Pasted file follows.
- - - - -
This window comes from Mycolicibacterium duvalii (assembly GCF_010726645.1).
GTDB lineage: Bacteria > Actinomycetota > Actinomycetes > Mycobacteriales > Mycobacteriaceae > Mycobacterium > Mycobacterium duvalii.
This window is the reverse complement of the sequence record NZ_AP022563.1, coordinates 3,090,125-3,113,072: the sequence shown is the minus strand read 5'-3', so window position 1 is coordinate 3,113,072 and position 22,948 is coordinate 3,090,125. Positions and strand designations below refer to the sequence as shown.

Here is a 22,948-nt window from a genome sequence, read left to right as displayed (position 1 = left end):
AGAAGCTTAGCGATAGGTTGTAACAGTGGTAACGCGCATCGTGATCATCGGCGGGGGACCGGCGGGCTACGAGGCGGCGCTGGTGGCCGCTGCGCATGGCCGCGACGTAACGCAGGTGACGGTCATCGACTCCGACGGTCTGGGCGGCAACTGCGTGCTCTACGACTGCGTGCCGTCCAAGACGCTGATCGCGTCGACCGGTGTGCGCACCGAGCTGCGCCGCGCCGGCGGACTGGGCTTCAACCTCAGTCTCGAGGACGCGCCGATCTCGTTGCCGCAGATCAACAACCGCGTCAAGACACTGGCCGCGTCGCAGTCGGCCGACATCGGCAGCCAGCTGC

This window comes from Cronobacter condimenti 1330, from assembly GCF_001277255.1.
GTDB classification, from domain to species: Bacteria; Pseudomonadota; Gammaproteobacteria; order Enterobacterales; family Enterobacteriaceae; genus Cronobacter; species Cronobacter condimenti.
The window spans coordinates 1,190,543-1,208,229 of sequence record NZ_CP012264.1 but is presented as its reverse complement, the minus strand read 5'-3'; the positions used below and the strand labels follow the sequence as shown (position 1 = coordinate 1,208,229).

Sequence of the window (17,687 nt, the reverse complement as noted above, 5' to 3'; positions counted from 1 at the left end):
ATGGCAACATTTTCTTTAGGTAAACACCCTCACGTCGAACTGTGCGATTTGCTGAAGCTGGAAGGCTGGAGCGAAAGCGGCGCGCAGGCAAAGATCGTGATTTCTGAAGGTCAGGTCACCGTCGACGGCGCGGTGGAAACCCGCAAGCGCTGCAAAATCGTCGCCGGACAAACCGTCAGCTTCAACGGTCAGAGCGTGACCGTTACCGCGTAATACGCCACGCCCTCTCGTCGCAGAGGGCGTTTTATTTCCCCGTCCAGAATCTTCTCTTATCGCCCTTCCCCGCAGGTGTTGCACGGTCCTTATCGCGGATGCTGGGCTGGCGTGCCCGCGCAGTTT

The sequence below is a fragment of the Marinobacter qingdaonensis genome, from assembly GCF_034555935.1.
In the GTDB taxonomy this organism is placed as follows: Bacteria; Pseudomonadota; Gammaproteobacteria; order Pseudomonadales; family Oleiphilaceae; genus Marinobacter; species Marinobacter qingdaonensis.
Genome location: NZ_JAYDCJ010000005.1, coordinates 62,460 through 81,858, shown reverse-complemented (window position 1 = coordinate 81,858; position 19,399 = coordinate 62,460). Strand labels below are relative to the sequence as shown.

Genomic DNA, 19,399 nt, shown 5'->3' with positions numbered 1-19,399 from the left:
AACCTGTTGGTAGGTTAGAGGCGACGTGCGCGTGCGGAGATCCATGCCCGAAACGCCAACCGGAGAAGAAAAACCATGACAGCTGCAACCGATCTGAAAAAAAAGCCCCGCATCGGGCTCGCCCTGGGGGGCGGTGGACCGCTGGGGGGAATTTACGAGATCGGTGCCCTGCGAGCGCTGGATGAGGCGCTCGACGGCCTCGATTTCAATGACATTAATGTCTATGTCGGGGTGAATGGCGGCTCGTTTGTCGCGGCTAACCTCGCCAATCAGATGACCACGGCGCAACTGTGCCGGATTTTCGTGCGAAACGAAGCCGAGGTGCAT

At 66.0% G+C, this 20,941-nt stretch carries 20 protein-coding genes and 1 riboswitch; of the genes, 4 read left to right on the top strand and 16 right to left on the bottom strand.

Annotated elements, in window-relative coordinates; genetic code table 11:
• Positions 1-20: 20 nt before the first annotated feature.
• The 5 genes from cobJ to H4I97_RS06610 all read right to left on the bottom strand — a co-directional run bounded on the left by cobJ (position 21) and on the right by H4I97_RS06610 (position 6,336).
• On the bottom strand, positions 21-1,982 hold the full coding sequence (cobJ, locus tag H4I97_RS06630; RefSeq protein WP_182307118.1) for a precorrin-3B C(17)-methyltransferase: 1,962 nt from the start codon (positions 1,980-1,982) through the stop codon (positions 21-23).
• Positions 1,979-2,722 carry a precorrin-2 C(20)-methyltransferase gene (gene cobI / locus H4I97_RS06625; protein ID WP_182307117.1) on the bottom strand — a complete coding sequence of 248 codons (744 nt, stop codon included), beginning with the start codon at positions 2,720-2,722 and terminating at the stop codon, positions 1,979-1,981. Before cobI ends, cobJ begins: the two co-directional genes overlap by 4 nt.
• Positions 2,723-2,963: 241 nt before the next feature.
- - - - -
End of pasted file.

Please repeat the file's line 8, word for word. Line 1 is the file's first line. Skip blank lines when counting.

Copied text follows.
The window spans coordinates 1,190,543-1,208,229 of sequence record NZ_CP012264.1 but is presented as its reverse complement, the minus strand read 5'-3'; the positions used below and the strand labels follow the sequence as shown (position 1 = coordinate 1,208,229).